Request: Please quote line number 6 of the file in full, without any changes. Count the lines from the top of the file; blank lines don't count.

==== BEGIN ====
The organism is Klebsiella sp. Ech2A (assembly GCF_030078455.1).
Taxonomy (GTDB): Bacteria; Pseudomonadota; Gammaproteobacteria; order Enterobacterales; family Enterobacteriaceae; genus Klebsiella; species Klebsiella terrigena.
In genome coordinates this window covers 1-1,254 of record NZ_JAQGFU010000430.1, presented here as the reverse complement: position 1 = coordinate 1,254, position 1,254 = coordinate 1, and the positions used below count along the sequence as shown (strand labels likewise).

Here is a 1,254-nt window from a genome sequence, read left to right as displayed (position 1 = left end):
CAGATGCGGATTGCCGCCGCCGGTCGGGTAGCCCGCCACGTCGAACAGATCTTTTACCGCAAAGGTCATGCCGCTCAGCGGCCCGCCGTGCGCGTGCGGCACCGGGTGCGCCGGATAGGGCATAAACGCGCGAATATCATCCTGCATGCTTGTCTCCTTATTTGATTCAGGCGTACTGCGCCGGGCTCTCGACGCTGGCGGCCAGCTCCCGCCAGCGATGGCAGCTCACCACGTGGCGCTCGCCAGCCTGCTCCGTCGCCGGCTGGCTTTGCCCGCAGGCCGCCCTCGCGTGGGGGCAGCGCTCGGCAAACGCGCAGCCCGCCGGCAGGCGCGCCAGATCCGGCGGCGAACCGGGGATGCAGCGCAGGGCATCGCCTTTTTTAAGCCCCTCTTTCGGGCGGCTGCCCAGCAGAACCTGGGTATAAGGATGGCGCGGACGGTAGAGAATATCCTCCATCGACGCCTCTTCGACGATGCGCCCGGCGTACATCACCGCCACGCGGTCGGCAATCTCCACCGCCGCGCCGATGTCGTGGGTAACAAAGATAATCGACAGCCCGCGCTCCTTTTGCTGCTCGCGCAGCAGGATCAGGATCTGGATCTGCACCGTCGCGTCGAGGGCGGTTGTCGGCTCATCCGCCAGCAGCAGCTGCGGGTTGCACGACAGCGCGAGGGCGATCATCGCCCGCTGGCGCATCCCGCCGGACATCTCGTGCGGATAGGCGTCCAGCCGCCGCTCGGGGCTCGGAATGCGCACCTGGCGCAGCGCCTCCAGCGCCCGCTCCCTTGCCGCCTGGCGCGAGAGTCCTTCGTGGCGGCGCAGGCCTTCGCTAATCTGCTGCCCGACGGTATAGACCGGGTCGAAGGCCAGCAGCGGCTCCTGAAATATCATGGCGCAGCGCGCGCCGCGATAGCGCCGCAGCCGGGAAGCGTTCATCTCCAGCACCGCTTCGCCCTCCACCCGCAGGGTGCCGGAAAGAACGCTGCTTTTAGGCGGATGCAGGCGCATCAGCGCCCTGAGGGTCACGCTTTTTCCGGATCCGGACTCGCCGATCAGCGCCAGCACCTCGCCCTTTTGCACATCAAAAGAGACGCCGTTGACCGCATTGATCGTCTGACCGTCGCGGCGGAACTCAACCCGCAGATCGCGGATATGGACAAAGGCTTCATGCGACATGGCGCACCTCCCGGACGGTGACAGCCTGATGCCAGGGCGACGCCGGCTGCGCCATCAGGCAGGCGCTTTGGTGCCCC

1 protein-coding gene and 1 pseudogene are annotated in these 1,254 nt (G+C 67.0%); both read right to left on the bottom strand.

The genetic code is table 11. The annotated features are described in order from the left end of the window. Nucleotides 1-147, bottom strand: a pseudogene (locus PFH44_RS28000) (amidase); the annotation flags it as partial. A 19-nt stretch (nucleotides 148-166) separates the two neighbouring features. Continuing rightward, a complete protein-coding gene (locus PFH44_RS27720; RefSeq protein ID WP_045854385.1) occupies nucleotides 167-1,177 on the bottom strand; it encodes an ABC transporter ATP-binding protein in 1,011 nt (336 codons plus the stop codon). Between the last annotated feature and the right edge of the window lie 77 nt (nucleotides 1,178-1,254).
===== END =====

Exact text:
1 protein-coding gene and 1 pseudogene are annotated in these 1,254 nt (G+C 67.0%); both read right to left on the bottom strand.